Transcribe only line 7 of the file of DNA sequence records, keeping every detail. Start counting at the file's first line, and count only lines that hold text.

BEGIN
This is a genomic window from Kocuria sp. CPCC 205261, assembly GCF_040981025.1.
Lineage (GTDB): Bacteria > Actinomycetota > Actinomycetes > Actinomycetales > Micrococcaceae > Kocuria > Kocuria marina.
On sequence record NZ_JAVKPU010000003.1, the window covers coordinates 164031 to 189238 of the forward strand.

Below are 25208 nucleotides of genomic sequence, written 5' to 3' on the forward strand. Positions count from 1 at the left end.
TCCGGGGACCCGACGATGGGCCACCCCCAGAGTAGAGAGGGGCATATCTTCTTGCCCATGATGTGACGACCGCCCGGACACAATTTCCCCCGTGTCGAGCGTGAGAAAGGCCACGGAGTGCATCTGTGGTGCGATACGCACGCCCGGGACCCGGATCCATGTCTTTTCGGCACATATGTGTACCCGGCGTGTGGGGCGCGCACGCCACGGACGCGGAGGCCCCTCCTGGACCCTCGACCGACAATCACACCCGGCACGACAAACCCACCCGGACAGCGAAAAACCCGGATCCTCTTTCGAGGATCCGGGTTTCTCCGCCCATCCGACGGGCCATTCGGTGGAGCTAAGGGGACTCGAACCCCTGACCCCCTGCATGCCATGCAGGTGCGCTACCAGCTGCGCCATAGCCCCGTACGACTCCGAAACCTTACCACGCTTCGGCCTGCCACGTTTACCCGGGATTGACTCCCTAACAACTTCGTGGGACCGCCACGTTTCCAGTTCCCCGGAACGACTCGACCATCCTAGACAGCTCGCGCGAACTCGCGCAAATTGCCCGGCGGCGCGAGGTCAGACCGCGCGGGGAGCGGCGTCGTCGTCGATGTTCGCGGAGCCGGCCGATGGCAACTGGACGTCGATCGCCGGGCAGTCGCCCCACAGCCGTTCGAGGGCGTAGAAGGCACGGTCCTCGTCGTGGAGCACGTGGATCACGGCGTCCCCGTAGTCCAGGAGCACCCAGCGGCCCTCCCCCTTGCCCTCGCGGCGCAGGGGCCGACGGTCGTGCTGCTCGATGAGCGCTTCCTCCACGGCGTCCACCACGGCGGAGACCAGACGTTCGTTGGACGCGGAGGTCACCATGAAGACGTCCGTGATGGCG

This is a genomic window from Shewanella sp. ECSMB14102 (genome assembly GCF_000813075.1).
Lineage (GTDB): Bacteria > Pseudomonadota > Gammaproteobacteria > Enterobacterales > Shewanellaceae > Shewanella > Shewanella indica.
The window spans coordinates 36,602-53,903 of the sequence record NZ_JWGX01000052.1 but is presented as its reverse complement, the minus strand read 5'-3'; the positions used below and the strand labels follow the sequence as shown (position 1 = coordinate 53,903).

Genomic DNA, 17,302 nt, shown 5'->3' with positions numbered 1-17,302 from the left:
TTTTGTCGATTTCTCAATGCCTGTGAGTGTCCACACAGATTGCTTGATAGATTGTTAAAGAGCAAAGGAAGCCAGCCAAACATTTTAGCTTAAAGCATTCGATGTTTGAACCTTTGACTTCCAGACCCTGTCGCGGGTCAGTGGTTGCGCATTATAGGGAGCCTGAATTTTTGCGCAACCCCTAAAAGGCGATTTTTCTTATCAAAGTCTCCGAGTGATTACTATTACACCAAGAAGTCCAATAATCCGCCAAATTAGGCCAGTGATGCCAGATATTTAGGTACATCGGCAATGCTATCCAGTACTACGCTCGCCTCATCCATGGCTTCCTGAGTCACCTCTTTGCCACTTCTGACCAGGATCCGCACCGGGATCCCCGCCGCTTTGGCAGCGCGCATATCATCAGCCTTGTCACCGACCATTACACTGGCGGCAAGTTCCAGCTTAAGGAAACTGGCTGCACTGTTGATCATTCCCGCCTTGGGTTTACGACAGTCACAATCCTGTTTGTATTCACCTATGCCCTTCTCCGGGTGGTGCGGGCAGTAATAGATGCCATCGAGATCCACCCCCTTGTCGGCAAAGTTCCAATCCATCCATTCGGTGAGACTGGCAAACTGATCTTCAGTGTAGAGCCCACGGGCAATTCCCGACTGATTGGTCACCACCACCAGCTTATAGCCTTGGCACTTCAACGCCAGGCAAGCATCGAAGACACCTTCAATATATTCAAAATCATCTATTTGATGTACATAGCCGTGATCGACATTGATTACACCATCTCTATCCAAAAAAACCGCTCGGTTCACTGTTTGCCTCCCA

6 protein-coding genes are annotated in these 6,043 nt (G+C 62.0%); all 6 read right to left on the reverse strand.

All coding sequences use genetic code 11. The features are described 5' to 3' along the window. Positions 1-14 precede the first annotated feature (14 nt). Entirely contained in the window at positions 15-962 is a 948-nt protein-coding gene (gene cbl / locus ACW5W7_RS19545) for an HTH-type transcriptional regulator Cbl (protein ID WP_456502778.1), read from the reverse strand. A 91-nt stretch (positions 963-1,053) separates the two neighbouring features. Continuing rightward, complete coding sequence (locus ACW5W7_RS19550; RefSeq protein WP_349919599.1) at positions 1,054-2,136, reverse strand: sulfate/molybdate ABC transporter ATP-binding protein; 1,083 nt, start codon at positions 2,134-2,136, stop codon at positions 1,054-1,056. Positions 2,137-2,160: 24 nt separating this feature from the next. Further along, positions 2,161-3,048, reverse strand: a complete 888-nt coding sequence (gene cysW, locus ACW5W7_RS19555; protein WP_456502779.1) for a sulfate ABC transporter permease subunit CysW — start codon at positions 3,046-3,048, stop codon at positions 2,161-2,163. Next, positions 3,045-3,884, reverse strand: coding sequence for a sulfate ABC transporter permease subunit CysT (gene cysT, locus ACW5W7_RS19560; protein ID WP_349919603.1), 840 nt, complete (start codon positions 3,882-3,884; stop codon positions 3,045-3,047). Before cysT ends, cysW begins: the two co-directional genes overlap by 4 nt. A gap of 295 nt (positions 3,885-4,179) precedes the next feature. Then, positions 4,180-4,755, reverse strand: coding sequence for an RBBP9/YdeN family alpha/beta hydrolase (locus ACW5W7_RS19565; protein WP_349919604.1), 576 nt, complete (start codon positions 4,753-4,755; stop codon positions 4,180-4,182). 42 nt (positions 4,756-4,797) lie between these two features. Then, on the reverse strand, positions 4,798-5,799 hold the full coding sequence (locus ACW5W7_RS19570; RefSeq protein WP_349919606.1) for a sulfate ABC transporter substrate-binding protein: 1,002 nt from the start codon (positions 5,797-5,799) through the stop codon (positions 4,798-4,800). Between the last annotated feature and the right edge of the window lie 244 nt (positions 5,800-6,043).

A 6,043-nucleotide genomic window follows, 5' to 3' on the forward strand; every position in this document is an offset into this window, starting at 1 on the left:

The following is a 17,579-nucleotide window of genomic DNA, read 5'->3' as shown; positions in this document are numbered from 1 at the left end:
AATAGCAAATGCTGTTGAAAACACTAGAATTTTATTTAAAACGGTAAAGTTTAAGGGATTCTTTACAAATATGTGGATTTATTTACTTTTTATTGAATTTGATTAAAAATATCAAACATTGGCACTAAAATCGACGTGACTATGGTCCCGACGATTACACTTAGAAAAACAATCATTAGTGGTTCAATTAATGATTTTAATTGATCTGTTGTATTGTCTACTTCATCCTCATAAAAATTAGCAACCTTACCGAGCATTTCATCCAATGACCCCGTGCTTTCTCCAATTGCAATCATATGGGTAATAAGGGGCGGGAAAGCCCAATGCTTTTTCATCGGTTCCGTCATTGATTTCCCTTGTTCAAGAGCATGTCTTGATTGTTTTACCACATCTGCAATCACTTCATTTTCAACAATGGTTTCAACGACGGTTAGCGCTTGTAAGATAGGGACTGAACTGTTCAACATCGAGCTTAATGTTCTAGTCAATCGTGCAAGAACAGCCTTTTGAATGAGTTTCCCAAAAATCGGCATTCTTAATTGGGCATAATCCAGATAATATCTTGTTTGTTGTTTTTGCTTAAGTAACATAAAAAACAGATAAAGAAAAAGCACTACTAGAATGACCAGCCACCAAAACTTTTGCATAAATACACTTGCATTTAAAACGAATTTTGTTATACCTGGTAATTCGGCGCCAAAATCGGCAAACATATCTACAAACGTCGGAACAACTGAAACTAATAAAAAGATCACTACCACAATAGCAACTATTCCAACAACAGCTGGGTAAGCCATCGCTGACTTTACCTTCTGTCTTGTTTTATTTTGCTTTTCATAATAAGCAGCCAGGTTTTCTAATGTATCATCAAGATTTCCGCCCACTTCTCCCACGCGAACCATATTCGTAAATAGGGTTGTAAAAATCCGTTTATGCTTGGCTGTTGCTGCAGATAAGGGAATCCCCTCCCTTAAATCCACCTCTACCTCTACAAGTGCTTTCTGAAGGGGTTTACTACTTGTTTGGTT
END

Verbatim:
Lineage (GTDB): Bacteria > Pseudomonadota > Gammaproteobacteria > Enterobacterales > Shewanellaceae > Shewanella > Shewanella indica.